Ever watch the news on television and recognize when a story is biased? Maybe you’ve blown by entire news outlets to avoid certain talking heads. Whether it gets printed, blasted from the car radio, ricocheted through cyberspace or shown on TV, we’re assaulted with a huge amount of fluff out there that purports to be accurate information. The realms of science and medicine are no different from politics or any other arena when it comes to an abundance of conflicting voices, data and opinion. Snake oil comes in many forms. When it gets packaged in a slick presentation by a highly respected, well-known medical journalist like Dr. Ivan Oransky, I pay attention. Today, I’m calling him out.
Watch this video of Dr. Oransky’s presentation at the TEDMED conference in April, 2012. It takes about ten minutes. http://www.youtube.com/watch?v=IUtrYjIGdaE
Then read an open letter to Dr. Oransky from Sue Friedman, the director of the hereditary cancer non-profit, FORCE. http://theoranskyjournal.files.wordpress.com/2012/06/force-tedmed-response.pdf
Finally, read the good doctor’s response. He says the problem is the definition of the term previvor. Is that the problem? http://theoranskyjournal.wordpress.com/2012/06/12/whats-a-previvor-cancer-advocacy-group-that-coined-term-objects-to-how-i-used-it-at-tedmed/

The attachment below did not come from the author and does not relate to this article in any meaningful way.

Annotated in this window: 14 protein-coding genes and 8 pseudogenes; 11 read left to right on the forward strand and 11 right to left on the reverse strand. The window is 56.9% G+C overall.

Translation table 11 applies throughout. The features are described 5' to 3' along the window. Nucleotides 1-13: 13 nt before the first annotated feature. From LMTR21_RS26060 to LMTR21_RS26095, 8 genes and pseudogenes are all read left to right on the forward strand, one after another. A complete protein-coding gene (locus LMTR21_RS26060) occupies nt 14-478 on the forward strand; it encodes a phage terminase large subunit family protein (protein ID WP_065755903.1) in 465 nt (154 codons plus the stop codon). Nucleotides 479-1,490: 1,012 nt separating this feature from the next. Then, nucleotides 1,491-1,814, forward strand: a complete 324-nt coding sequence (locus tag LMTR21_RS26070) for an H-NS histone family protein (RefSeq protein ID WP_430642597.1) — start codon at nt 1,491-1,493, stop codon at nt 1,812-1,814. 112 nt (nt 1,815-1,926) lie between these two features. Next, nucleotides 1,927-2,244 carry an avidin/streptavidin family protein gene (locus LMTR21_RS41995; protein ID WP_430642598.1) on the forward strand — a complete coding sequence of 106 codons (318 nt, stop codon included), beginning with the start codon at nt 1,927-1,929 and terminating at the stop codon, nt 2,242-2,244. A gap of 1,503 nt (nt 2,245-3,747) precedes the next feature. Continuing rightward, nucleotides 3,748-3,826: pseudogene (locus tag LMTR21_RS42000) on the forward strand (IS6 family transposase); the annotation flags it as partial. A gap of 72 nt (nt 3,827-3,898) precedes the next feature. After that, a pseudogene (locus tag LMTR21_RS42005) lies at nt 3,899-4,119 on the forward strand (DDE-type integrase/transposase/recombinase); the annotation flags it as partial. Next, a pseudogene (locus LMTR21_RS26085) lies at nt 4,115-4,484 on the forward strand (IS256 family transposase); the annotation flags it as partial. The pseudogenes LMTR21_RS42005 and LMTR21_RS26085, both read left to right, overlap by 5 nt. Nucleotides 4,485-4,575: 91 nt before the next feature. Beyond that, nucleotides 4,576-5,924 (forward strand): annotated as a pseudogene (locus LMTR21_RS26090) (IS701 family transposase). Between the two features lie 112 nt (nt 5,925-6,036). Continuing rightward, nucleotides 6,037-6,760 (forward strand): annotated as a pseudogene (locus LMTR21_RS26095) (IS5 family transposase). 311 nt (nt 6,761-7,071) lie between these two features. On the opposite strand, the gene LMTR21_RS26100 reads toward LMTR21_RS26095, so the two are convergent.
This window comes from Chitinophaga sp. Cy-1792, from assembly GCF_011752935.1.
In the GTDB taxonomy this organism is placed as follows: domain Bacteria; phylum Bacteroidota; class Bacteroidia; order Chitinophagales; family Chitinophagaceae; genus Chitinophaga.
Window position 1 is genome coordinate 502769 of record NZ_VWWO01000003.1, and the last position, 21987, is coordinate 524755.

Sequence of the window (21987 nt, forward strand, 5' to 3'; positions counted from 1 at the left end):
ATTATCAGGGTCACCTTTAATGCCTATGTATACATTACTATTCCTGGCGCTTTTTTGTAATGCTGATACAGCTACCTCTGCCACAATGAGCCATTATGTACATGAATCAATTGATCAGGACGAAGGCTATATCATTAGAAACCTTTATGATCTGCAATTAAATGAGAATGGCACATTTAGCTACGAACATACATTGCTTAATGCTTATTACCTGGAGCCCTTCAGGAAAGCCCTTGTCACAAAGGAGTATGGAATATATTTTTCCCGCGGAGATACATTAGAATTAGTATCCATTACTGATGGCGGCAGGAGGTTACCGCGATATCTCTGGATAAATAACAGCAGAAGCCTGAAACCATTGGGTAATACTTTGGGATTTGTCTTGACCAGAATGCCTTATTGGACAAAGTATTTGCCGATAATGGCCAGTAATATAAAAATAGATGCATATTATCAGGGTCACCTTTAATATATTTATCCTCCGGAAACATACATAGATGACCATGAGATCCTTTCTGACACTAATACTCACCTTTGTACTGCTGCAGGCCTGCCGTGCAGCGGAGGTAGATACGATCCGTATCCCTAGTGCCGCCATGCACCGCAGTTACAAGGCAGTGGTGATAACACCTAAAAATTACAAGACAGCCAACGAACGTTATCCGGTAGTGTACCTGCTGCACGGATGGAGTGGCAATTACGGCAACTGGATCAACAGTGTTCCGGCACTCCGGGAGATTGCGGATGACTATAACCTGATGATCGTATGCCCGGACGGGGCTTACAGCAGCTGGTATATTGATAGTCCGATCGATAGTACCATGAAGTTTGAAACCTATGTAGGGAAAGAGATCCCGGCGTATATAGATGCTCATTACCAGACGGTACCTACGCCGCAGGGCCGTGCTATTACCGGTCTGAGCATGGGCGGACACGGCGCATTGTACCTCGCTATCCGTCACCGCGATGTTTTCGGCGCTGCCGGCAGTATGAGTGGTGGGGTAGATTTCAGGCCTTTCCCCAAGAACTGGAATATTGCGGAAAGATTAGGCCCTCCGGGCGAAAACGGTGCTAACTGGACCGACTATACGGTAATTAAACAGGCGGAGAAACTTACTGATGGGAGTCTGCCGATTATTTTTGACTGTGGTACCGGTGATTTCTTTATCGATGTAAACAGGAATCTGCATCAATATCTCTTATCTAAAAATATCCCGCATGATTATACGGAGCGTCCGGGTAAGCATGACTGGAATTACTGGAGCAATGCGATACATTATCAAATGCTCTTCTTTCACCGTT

Here’s my two cents on this:
TEDMED invites leaders from many sectors to its conference on health care and technology. Some of the best and brightest minds the globe has to offer exchange ideas at the cost of nearly $5,000 per attendee. This elite group heard Dr. Oransky’s speech but it is unlikely they will ever read Sue Friedman’s letter or Oransky’s wimpy response. They will believe that previvorship is a suspect notion promulgated by a greedy non-profit. How sad.
I’m not an M.D. or a journalist. I did not attend Harvard. Oransky did. I am a housewife, a BRCA positive breast cancer survivor and a skeptical, voracious consumer of information related to my health problems. A dose of common sense is all it takes to recognize that Oransky did a masterful job of saying we’re all responsible at some level for the failures of our troubled health care system. It was also pretty obvious that he got some facts wrong. To call his audience “previvors” for surviving his talk was merely a poor joke.
I’m also thankful that FORCE is there for me and Dr. Oransky is not on my medical team. As far as I can tell the only thing I have in common with him is an appreciation for good Zinfandel. I wonder if he’s ever tried the Linne Calodo wine called Problem Child?